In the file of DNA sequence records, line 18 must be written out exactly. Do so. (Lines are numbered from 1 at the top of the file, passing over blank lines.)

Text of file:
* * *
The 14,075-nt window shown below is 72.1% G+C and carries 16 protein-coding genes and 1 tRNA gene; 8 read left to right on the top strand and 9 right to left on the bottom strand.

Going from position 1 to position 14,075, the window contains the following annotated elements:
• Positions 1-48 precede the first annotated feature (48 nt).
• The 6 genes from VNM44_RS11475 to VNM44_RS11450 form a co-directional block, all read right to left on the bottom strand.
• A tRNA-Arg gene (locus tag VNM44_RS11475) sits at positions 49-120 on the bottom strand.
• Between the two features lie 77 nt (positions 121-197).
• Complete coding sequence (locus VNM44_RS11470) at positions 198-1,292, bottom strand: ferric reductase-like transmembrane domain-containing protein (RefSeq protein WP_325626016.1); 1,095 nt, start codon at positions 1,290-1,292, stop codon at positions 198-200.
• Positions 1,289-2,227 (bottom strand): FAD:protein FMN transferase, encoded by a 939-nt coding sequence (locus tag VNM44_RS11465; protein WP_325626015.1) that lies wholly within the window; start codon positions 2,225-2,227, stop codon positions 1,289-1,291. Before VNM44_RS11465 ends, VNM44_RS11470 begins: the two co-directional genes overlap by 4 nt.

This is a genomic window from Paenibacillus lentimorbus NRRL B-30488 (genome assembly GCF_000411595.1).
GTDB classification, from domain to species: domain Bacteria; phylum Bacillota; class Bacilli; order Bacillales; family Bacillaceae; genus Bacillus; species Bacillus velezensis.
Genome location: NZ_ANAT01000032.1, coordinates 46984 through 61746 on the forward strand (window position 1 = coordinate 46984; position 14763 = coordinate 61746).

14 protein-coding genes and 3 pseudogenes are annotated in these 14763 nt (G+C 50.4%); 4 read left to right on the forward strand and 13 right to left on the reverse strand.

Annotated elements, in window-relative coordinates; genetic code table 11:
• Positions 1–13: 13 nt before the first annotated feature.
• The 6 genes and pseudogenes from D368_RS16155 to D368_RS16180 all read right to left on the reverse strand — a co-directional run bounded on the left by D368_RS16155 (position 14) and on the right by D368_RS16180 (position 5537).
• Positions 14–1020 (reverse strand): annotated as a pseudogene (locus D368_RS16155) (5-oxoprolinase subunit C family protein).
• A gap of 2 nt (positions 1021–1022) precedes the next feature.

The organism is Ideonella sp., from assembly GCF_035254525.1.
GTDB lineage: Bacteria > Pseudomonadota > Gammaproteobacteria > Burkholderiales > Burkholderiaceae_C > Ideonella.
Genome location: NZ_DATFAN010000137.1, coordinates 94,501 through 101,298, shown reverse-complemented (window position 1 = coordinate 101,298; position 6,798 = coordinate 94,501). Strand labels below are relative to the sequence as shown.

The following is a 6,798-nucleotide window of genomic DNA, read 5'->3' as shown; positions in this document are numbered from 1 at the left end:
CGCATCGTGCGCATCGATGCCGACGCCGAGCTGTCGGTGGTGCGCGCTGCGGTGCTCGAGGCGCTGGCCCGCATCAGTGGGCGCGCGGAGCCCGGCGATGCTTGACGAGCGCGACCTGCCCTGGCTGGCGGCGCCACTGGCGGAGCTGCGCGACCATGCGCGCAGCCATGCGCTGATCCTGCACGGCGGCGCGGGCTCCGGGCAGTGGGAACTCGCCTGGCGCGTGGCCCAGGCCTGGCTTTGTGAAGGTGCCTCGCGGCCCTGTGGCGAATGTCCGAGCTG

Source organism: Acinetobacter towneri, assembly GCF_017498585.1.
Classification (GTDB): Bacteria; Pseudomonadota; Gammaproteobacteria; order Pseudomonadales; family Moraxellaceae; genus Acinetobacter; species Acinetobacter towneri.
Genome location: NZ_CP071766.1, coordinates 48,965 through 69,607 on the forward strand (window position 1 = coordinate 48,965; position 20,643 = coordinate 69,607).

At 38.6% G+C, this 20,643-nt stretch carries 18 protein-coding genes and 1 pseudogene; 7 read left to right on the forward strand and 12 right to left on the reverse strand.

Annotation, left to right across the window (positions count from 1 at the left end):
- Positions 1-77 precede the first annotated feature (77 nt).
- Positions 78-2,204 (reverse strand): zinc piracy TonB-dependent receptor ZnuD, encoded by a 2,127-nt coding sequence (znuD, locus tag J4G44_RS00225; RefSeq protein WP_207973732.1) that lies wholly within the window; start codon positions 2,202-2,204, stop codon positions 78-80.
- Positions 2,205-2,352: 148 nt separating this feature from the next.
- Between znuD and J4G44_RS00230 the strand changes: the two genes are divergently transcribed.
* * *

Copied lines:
The organism is Ideonella sp., from assembly GCF_035254525.1.